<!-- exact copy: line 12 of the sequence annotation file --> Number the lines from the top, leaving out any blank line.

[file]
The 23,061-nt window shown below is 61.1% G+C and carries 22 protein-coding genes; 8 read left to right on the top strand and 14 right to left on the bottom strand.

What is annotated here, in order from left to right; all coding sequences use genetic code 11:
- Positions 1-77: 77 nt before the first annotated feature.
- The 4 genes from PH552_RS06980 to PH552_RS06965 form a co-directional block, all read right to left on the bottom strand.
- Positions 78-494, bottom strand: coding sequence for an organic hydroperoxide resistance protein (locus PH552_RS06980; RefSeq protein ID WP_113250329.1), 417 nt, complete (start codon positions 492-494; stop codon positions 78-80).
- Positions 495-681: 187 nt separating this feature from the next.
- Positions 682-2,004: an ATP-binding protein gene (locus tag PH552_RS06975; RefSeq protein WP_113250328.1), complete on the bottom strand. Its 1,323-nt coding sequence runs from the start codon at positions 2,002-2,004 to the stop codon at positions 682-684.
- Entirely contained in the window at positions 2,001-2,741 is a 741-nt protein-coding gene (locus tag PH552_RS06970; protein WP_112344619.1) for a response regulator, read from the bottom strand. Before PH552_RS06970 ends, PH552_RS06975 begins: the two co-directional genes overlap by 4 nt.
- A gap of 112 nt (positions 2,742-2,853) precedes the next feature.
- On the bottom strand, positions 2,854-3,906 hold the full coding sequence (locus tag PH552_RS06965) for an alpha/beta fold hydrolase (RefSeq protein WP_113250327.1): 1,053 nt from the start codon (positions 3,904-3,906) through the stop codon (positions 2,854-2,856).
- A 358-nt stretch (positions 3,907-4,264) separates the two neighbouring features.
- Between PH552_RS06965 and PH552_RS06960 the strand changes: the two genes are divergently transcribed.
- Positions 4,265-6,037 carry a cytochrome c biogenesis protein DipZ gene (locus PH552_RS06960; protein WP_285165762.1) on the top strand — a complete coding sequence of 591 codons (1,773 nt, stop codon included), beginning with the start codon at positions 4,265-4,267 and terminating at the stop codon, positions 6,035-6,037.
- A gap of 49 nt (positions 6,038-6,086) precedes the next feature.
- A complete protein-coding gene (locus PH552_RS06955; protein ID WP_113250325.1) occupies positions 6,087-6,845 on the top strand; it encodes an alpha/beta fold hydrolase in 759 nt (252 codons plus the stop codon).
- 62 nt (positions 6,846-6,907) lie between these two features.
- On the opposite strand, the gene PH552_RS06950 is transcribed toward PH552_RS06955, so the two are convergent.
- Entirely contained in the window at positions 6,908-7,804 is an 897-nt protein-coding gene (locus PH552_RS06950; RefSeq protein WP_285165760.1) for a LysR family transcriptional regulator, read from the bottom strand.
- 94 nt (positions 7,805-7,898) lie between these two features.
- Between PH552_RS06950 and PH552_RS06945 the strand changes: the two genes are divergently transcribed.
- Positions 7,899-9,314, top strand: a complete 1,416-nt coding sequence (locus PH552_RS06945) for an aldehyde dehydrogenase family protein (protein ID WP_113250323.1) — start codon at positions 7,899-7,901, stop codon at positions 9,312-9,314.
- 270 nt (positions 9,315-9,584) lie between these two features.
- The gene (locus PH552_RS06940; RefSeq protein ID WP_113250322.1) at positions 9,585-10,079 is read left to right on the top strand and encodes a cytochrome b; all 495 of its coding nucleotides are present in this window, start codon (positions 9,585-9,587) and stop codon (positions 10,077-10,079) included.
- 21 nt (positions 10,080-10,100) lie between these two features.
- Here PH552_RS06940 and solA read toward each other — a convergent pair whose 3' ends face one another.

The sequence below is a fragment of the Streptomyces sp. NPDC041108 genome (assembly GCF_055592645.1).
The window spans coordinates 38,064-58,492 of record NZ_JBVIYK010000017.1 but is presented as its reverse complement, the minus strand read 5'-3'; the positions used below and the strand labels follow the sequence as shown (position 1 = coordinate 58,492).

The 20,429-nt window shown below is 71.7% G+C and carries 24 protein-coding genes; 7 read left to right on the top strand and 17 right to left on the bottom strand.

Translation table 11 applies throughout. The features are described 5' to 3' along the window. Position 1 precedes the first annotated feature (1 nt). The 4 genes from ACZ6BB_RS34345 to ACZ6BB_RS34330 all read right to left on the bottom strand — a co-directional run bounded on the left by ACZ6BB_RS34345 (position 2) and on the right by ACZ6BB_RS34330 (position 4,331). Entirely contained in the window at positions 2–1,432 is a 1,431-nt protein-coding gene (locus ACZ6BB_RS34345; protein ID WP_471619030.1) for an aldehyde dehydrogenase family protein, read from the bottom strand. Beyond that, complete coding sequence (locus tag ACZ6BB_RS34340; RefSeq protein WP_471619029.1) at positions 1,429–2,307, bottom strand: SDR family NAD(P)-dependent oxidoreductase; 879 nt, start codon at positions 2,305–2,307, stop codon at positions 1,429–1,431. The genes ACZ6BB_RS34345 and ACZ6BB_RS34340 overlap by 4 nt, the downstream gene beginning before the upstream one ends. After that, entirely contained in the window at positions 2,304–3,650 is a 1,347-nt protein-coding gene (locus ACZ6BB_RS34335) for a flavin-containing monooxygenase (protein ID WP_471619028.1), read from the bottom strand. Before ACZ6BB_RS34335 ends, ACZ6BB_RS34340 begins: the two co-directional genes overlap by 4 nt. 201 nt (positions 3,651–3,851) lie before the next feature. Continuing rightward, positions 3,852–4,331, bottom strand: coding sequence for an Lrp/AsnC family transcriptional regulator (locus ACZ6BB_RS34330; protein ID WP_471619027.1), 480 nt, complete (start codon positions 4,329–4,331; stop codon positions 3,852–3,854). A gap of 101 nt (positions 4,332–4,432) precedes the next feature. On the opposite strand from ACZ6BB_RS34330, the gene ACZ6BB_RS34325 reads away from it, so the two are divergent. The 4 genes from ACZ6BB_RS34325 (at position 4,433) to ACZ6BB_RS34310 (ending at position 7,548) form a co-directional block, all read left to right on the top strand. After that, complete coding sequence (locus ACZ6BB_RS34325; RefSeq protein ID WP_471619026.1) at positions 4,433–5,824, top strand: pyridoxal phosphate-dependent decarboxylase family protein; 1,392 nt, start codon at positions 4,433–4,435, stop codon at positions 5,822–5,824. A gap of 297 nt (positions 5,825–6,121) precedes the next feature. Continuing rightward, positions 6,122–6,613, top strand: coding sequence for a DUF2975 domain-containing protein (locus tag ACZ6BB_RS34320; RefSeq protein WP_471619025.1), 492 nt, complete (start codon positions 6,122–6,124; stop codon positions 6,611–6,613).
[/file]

- Between PH552_RS06965 and PH552_RS06960 the strand changes: the two genes are divergently transcribed.